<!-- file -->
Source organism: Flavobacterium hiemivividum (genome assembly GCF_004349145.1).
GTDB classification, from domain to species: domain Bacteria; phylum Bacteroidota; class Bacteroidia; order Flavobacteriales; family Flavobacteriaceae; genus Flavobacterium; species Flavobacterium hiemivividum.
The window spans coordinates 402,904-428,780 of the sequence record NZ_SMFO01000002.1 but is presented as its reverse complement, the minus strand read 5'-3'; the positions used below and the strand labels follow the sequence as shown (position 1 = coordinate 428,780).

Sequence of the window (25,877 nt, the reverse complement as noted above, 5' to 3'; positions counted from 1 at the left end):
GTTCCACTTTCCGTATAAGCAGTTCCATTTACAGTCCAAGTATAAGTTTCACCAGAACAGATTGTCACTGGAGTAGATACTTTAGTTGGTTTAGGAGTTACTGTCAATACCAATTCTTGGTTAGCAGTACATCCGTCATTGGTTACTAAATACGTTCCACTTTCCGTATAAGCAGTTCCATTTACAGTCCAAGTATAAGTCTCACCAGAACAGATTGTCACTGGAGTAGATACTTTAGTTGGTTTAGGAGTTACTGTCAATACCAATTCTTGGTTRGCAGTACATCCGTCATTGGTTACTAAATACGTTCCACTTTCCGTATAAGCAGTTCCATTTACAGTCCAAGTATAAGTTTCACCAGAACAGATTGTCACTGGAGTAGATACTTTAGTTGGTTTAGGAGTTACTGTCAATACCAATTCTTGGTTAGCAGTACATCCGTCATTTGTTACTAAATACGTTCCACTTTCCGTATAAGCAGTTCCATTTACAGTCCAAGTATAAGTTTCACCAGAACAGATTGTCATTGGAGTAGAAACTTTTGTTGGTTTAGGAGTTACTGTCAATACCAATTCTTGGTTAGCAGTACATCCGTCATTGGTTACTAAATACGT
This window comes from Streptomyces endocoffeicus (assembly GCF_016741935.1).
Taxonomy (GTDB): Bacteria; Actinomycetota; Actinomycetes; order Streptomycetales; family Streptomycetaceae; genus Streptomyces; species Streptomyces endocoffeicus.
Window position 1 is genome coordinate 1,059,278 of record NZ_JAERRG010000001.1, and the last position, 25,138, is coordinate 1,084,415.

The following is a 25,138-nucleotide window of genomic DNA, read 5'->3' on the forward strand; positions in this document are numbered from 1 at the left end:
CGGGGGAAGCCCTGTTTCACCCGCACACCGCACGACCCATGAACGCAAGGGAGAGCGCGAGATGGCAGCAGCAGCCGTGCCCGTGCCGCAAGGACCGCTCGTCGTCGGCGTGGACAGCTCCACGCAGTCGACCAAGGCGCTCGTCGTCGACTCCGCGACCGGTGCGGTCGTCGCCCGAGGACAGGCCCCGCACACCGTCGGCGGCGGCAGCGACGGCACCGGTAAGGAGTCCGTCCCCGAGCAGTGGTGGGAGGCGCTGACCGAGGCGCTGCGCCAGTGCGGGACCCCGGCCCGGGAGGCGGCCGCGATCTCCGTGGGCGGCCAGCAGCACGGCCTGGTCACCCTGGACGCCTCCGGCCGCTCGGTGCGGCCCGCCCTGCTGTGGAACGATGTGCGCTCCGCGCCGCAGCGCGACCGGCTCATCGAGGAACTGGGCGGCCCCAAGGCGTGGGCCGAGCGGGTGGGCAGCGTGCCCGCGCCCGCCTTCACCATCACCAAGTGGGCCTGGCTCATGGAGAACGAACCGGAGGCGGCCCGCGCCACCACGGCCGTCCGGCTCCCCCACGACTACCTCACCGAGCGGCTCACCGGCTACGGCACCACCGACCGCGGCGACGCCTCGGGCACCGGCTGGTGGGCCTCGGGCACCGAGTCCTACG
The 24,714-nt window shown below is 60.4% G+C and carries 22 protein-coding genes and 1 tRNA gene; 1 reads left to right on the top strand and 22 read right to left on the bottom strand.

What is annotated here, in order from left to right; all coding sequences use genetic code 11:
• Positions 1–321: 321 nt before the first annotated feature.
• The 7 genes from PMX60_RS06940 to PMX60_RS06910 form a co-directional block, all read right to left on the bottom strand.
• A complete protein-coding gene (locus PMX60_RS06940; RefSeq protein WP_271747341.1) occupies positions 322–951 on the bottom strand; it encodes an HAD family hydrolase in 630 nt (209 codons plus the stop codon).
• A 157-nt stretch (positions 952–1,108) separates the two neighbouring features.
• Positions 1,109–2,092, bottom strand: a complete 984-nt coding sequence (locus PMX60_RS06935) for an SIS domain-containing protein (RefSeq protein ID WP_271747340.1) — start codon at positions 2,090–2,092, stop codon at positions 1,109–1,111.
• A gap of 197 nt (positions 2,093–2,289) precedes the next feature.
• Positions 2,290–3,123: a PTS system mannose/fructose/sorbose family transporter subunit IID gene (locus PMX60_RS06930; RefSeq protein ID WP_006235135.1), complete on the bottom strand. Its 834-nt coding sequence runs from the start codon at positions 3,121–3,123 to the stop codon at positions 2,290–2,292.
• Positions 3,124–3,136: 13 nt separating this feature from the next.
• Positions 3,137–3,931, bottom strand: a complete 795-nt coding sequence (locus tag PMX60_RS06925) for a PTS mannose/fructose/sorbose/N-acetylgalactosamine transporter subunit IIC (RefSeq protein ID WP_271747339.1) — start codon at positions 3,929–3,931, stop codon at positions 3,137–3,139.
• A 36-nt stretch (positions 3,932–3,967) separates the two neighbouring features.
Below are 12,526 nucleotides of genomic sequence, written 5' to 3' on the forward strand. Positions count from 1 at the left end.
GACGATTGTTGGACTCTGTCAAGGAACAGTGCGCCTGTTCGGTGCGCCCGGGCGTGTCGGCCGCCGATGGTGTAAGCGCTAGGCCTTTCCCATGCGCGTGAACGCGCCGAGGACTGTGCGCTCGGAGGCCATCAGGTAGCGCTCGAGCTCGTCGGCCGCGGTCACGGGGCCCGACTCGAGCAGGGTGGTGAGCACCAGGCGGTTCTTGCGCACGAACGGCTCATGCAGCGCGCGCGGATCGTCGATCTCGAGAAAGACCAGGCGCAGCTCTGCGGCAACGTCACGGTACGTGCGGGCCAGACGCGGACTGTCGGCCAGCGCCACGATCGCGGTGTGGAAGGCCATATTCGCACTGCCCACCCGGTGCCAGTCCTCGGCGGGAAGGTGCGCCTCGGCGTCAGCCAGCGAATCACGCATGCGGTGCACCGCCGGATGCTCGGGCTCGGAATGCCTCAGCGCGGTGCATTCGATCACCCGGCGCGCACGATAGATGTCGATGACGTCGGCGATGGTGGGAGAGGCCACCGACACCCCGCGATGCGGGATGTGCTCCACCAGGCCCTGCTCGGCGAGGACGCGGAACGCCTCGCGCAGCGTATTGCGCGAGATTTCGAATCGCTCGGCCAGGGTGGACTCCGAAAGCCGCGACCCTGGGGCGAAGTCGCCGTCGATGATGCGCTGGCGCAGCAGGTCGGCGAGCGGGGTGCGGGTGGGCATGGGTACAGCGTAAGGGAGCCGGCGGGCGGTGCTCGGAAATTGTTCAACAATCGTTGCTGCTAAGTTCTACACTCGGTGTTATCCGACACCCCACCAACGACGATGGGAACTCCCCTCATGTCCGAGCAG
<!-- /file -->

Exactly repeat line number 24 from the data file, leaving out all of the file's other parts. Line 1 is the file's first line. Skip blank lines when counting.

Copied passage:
GACGATTGTTGGACTCTGTCAAGGAACAGTGCGCCTGTTCGGTGCGCCCGGGCGTGTCGGCCGCCGATGGTGTAAGCGCTAGGCCTTTCCCATGCGCGTGAACGCGCCGAGGACTGTGCGCTCGGAGGCCATCAGGTAGCGCTCGAGCTCGTCGGCCGCGGTCACGGGGCCCGACTCGAGCAGGGTGGTGAGCACCAGGCGGTTCTTGCGCACGAACGGCTCATGCAGCGCGCGCGGATCGTCGATCTCGAGAAAGACCAGGCGCAGCTCTGCGGCAACGTCACGGTACGTGCGGGCCAGACGCGGACTGTCGGCCAGCGCCACGATCGCGGTGTGGAAGGCCATATTCGCACTGCCCACCCGGTGCCAGTCCTCGGCGGGAAGGTGCGCCTCGGCGTCAGCCAGCGAATCACGCATGCGGTGCACCGCCGGATGCTCGGGCTCGGAATGCCTCAGCGCGGTGCATTCGATCACCCGGCGCGCACGATAGATGTCGATGACGTCGGCGATGGTGGGAGAGGCCACCGACACCCCGCGATGCGGGATGTGCTCCACCAGGCCCTGCTCGGCGAGGACGCGGAACGCCTCGCGCAGCGTATTGCGCGAGATTTCGAATCGCTCGGCCAGGGTGGACTCCGAAAGCCGCGACCCTGGGGCGAAGTCGCCGTCGATGATGCGCTGGCGCAGCAGGTCGGCGAGCGGGGTGCGGGTGGGCATGGGTACAGCGTAAGGGAGCCGGCGGGCGGTGCTCGGAAATTGTTCAACAATCGTTGCTGCTAAGTTCTACACTCGGTGTTATCCGACACCCCACCAACGACGATGGGAACTCCCCTCATGTCCGAGCAG